Who Makes Europe's Best Breakfast Pastry?
Much of Europe indulges in a sweet breakfast, the centerpiece of which is frequently a delectable pastry. Selecting the best of these tasty treats is no easy feat, but we’ve narrowed our list down to the following contenders: Denmark, France, Germany, Italy and Portugal. Which nation is all but guaranteed to satisfy your morning sweet tooth?
Breakfast Pastry Contender: Denmark
In the U.S., one of the most popular morning buns is called a Danish, so it's unsurprising that this sweet features heavily in Denmark's bakeries. The kanelsnegl or — as it literally translates to — “cinnamon snail,” is one of the most popular. But other versions, like marzipan- or custard-stuffed Spandauers or pretzel-like kringles, are also on offer (and absolutely divine).
Just note that, in Denmark, these buns aren't actually called Danishes, but wienerbrod or Vienna bread!
Breakfast Pastry Contender: France
Vienna bread is also a term used in France, which dubs its most famous baked goods — croissants, brioches and pains au chocolat — viennoiseries, or “things from Vienna.”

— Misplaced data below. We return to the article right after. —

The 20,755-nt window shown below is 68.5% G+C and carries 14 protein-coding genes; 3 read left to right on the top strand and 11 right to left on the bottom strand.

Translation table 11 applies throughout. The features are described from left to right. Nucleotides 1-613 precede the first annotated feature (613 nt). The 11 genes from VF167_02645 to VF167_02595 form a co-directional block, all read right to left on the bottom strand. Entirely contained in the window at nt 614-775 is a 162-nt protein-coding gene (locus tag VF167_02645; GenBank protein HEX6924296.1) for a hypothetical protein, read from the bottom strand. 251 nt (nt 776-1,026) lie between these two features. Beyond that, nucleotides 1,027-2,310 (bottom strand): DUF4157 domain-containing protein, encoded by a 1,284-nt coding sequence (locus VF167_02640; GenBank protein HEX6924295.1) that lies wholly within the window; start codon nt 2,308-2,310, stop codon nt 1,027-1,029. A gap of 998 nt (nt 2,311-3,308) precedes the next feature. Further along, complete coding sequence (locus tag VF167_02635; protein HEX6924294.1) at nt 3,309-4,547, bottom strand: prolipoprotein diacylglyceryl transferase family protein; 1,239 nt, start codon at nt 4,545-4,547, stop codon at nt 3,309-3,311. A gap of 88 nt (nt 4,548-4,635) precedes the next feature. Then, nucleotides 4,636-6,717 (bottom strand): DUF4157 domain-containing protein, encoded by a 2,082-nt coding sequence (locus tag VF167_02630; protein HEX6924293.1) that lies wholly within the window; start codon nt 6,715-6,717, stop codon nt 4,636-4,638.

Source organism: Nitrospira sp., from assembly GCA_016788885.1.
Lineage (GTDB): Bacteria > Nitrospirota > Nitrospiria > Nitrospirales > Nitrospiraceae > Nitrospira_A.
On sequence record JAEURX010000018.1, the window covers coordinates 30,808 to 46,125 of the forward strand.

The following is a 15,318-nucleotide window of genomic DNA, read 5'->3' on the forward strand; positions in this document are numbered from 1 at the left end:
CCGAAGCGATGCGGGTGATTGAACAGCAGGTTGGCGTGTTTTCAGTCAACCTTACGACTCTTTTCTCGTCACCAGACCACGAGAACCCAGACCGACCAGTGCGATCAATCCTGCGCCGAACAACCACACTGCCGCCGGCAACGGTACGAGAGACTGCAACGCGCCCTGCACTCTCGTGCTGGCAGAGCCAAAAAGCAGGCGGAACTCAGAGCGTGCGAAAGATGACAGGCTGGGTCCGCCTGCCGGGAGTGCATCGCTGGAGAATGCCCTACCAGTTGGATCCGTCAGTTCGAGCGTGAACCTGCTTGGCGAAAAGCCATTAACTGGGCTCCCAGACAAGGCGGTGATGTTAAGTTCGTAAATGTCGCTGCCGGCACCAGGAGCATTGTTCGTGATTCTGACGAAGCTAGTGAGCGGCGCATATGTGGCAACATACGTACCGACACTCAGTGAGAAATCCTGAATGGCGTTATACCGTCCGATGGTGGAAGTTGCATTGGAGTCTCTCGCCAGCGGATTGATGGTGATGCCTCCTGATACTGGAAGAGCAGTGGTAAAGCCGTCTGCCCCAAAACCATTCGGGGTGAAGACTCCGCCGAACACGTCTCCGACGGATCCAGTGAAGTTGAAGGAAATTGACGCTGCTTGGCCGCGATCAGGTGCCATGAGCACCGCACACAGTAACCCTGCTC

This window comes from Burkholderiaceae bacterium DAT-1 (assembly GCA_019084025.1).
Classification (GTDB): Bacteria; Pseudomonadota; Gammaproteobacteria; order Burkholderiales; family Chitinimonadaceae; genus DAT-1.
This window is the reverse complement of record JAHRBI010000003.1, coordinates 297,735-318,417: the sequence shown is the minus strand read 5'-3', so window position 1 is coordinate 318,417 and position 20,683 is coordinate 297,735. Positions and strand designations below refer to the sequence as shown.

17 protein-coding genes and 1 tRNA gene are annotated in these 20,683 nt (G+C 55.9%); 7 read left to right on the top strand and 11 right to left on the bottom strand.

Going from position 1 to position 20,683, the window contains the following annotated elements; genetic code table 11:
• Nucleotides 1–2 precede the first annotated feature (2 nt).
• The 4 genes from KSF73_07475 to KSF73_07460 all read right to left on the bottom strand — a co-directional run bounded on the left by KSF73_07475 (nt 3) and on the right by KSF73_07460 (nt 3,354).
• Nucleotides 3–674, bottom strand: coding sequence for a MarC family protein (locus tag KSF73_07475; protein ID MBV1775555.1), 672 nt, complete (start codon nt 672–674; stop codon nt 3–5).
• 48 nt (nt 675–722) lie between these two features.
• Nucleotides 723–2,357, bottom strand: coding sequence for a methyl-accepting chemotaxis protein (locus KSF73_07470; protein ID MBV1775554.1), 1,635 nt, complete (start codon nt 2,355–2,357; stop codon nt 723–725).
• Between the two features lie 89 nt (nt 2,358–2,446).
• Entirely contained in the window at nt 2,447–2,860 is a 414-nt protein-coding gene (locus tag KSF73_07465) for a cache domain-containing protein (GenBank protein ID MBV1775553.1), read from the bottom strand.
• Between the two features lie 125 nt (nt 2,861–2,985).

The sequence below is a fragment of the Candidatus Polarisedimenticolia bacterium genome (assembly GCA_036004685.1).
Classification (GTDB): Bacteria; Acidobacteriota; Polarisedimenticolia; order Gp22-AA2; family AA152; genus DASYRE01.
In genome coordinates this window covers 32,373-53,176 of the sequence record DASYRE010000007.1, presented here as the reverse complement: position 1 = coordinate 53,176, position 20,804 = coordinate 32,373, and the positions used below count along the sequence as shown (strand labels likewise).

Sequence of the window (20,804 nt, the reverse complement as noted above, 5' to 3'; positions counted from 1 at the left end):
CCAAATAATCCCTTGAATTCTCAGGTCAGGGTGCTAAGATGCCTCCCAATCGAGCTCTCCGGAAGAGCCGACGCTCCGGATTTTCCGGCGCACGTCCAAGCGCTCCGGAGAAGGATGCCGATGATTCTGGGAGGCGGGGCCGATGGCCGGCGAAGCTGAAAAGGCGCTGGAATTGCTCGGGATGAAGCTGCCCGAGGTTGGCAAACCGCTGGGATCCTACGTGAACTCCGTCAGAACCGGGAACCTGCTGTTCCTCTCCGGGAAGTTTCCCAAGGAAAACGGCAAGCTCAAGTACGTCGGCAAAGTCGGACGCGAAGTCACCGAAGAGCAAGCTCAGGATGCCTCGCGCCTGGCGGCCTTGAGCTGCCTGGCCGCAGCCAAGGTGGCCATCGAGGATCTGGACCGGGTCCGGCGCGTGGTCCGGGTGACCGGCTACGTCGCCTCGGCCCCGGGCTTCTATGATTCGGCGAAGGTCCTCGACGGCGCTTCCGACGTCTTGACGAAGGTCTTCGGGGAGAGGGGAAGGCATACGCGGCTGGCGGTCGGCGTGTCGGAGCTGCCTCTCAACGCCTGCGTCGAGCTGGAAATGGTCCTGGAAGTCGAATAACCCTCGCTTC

Indeed, this yeasted laminated dough was probably introduced into France in the 19th century by Austrian pastry chef August Zang, before it made its way into Denmark following the 19th century bakers' strike.
These days, few tourists complete a trip without eating at least one croissant each morning, indisputably the best of France’s superb sweet treats.
Breakfast Pastry Contender: Germany
Germany’s beloved Franzbrotchen is croissant-esque, but uniquely its own. The pastry is baked with cinnamon and, for an extra-sweet touch, can also include raisins or chocolate. It’s particularly popular in Hamburg. (Hamburg knows what’s up.)
Breakfast Pastry Contender: Italy
The Italian cornetti is also inspired by the French croissant, but contains less butter than its counterpart and is often filled with custard or jam.
Surprise, surprise: Italians love to add caffeine to the mix, too. Cornetto e caffè pairs the morning pastry with a cappuccino or espresso to get the day started right.
Breakfast Pastry Contender: Portugal
Portugal’s croissant differentiates itself with an eggy custard. The dough is also heavy, more akin to a brioche, rather than soft and airy.
In fact, despite being called a croissant, it’s not really all that croissant-like outside of its distinctive shape.
And the Winner Is: France
Could we really crown any other victor but France, home of the magnificent croissant?
When made properly, the yeasted, laminated dough of a croissant takes three hours to complete and needs no embellishment with cinnamon or other spices. And while folks have tried to improve on the base recipe — including, in the U.S., the croissant-doughnut hybrid known as the cronut — simplicity rules here.
You just can’t improve on perfection.